Inhibition of attachment of virions of Norwalk virus to mammalian cells by soluble histone molecules

Inhibition of attachment of virions of Norwalk virus to mammalian cells by soluble histone molecules Viral infection is usually initiated by the binding of virus particles to specific receptor molecule(s) on the host cell surface. Blocking of this step prevents the following step, penetration into the cell. In the present study, we investigated the virus-cell interactions of virions of Norwalk virus (NV), a major etiological agent for viral diarrhea. We found that histone was an extremely strong NV-binding protein. Histone H1, a heterologous histone molecule, appeared to be able to interact not only with NV particles, but also with the cell surface. Histone H1 appeared capable of effectively preventing the attachment of NV to intestinal cells, but not of other viruses. No cytotoxic effects of histone were observed under the assay conditions. These results indicate that nonsecretory histone molecules may inhibit the attachment of viruses to cells like lactoferrins. Our results suggest that by searching virus-binding molecules, we might find antiviral agents, even for new viruses. http://www.deepdyve.com/assets/images/DeepDyve-Logo-lg.png Archives of Virology Springer Journals

Inhibition of attachment of virions of Norwalk virus to mammalian cells by soluble histone molecules

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Publisher
Springer-Verlag
Copyright
Copyright © 2003 by Springer-Verlag/Wien
Subject
LifeSciences
ISSN
0304-8608
eISSN
1432-8798
D.O.I.
10.1007/s00705-003-0143-4
Publisher site
See Article on Publisher Site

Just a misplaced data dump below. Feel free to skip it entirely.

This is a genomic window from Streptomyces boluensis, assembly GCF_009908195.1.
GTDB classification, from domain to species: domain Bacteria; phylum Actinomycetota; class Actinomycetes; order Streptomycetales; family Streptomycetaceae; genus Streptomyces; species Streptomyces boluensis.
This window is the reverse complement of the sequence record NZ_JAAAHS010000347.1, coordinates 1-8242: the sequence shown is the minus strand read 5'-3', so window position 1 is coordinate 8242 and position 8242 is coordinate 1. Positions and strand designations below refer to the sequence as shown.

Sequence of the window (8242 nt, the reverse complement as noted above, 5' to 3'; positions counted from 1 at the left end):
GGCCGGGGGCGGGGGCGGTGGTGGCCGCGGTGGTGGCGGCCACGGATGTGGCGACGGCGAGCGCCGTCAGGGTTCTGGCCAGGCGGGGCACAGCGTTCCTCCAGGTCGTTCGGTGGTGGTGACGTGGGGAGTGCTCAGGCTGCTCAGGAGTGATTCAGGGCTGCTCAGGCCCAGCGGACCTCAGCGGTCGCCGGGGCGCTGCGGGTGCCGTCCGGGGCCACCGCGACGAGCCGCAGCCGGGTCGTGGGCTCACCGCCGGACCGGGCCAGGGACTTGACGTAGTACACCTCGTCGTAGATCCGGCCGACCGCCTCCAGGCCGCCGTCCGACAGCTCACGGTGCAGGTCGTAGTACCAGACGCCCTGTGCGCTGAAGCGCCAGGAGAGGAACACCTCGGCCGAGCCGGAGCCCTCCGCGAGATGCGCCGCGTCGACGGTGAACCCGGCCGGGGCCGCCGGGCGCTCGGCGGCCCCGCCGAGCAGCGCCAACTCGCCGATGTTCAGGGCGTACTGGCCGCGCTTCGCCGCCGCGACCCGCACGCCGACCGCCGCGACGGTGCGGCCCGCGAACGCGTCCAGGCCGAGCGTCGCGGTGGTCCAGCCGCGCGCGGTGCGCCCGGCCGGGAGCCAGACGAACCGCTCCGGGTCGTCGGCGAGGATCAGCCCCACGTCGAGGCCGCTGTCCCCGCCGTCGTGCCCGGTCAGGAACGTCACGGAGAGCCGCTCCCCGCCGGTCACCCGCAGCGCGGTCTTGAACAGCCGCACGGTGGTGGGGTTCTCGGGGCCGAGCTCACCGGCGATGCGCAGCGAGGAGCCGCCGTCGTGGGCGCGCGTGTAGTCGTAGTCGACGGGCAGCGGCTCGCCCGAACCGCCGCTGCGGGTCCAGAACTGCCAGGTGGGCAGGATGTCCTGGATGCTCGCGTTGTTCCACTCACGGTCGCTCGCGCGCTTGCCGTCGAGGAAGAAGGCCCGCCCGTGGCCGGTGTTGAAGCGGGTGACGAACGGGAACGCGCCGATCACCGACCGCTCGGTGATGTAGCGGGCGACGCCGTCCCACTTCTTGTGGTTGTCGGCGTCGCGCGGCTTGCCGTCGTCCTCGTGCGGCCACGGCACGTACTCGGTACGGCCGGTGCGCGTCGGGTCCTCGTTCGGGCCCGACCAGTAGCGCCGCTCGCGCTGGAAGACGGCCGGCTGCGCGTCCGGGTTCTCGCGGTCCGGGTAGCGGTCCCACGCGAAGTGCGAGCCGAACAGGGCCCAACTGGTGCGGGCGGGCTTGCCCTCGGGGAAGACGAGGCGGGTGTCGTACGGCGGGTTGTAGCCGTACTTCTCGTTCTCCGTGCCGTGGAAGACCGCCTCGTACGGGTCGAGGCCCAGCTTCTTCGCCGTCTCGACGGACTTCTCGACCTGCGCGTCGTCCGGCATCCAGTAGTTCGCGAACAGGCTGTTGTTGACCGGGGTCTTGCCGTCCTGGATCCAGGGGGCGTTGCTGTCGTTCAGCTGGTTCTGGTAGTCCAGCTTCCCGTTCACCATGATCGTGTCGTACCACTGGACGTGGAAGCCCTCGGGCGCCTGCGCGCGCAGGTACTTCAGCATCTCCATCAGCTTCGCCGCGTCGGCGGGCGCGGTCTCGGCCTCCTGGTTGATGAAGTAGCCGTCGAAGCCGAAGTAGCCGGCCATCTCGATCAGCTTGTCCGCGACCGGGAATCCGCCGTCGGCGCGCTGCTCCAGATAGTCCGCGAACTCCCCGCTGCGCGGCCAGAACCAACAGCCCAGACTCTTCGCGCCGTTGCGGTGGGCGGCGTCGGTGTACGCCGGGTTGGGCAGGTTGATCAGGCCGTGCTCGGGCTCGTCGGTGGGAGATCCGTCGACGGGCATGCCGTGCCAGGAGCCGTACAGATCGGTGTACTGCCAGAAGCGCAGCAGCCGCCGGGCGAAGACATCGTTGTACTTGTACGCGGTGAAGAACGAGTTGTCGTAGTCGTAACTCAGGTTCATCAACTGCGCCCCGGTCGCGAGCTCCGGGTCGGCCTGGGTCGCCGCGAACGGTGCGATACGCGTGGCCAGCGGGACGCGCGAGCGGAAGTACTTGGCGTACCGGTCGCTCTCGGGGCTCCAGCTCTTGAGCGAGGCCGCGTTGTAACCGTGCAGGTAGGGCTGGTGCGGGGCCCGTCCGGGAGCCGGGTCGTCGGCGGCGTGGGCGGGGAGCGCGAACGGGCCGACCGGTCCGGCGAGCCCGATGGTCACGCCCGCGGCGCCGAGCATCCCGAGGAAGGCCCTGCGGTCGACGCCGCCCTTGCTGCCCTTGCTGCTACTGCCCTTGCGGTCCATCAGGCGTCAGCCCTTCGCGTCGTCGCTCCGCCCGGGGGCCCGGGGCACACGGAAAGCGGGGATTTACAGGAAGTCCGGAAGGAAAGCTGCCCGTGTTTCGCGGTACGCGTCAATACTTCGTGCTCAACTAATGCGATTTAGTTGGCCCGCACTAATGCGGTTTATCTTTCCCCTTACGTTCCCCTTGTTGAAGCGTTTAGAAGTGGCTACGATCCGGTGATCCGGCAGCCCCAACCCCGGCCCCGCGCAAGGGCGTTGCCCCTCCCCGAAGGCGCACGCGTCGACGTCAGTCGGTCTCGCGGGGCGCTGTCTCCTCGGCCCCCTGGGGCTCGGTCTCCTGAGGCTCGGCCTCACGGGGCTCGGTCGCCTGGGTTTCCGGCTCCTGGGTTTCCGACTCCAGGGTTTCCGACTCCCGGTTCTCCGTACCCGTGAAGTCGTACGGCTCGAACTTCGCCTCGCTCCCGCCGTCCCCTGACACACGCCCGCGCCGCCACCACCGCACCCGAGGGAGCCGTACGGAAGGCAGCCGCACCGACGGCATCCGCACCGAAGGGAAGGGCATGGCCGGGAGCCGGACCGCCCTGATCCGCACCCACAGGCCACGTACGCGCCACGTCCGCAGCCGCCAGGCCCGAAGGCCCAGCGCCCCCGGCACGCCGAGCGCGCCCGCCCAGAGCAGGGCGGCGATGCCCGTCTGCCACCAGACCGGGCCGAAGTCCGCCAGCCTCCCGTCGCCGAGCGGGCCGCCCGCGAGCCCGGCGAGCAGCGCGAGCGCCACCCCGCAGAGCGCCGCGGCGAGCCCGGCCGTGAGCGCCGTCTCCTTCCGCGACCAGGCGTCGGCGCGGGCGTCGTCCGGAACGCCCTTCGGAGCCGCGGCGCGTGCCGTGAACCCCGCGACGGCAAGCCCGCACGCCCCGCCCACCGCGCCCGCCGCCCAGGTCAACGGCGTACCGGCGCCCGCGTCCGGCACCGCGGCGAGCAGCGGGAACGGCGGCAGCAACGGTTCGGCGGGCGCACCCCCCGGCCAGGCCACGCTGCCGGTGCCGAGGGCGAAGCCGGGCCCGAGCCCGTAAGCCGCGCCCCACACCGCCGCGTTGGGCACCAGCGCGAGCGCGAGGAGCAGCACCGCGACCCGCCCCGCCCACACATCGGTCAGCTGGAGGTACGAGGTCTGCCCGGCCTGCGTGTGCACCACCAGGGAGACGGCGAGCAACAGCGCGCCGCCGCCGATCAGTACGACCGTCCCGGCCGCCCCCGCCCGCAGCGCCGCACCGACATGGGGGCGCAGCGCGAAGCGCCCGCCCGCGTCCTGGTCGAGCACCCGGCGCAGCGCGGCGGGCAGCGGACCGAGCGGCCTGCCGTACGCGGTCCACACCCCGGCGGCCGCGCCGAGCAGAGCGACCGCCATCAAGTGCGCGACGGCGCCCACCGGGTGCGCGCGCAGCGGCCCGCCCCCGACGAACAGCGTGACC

Abstract

Viral infection is usually initiated by the binding of virus particles to specific receptor molecule(s) on the host cell surface. Blocking of this step prevents the following step, penetration into the cell. In the present study, we investigated the virus-cell interactions of virions of Norwalk virus (NV), a major etiological agent for viral diarrhea. We found that histone was an extremely strong NV-binding protein. Histone H1, a heterologous histone molecule, appeared to be able to interact not only with NV particles, but also with the cell surface. Histone H1 appeared capable of effectively preventing the attachment of NV to intestinal cells, but not of other viruses. No cytotoxic effects of histone were observed under the assay conditions. These results indicate that nonsecretory histone molecules may inhibit the attachment of viruses to cells like lactoferrins. Our results suggest that by searching virus-binding molecules, we might find antiviral agents, even for new viruses.

Journal

Archives of VirologySpringer Journals

Published: Feb 27, 2003

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